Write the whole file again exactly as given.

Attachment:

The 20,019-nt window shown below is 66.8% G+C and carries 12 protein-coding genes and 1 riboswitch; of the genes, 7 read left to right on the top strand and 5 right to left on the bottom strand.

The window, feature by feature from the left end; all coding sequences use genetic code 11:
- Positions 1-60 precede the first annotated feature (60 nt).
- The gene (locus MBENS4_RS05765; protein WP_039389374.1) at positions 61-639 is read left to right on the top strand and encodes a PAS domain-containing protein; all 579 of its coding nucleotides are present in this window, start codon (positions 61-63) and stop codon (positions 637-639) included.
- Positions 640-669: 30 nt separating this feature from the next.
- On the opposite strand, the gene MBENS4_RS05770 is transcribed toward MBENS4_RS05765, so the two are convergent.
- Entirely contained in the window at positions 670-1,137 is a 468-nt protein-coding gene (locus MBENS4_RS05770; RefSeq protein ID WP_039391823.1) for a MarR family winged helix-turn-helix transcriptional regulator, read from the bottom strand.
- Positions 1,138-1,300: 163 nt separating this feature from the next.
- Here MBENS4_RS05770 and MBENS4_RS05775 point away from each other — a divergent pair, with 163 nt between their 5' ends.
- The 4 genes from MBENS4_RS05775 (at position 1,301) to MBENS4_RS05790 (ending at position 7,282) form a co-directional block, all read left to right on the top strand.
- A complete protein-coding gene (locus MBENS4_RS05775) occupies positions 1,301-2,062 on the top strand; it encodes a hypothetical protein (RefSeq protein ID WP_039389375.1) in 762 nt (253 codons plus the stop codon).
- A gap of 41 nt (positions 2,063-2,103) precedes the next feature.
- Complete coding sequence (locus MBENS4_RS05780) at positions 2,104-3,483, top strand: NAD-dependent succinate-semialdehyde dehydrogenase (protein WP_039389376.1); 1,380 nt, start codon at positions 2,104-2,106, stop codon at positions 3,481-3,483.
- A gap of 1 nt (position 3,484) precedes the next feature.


The 20,019-nt window shown below is 66.8% G+C and carries 12 protein-coding genes and 1 riboswitch; of the genes, 7 read left to right on the top strand and 5 right to left on the bottom strand.

The window, feature by feature from the left end; all coding sequences use genetic code 11:
- Positions 1-60 precede the first annotated feature (60 nt).
- The gene (locus MBENS4_RS05765; protein WP_039389374.1) at positions 61-639 is read left to right on the top strand and encodes a PAS domain-containing protein; all 579 of its coding nucleotides are present in this window, start codon (positions 61-63) and stop codon (positions 637-639) included.
- Positions 640-669: 30 nt separating this feature from the next.
- On the opposite strand, the gene MBENS4_RS05770 is transcribed toward MBENS4_RS05765, so the two are convergent.
- Entirely contained in the window at positions 670-1,137 is a 468-nt protein-coding gene (locus MBENS4_RS05770; RefSeq protein ID WP_039391823.1) for a MarR family winged helix-turn-helix transcriptional regulator, read from the bottom strand.
- Positions 1,138-1,300: 163 nt separating this feature from the next.
- Here MBENS4_RS05770 and MBENS4_RS05775 point away from each other — a divergent pair, with 163 nt between their 5' ends.
- The 4 genes from MBENS4_RS05775 (at position 1,301) to MBENS4_RS05790 (ending at position 7,282) form a co-directional block, all read left to right on the top strand.
- A complete protein-coding gene (locus MBENS4_RS05775) occupies positions 1,301-2,062 on the top strand; it encodes a hypothetical protein (RefSeq protein ID WP_039389375.1) in 762 nt (253 codons plus the stop codon).
- A gap of 41 nt (positions 2,063-2,103) precedes the next feature.
- Complete coding sequence (locus MBENS4_RS05780) at positions 2,104-3,483, top strand: NAD-dependent succinate-semialdehyde dehydrogenase (protein WP_039389376.1); 1,380 nt, start codon at positions 2,104-2,106, stop codon at positions 3,481-3,483.
- A gap of 1 nt (position 3,484) precedes the next feature.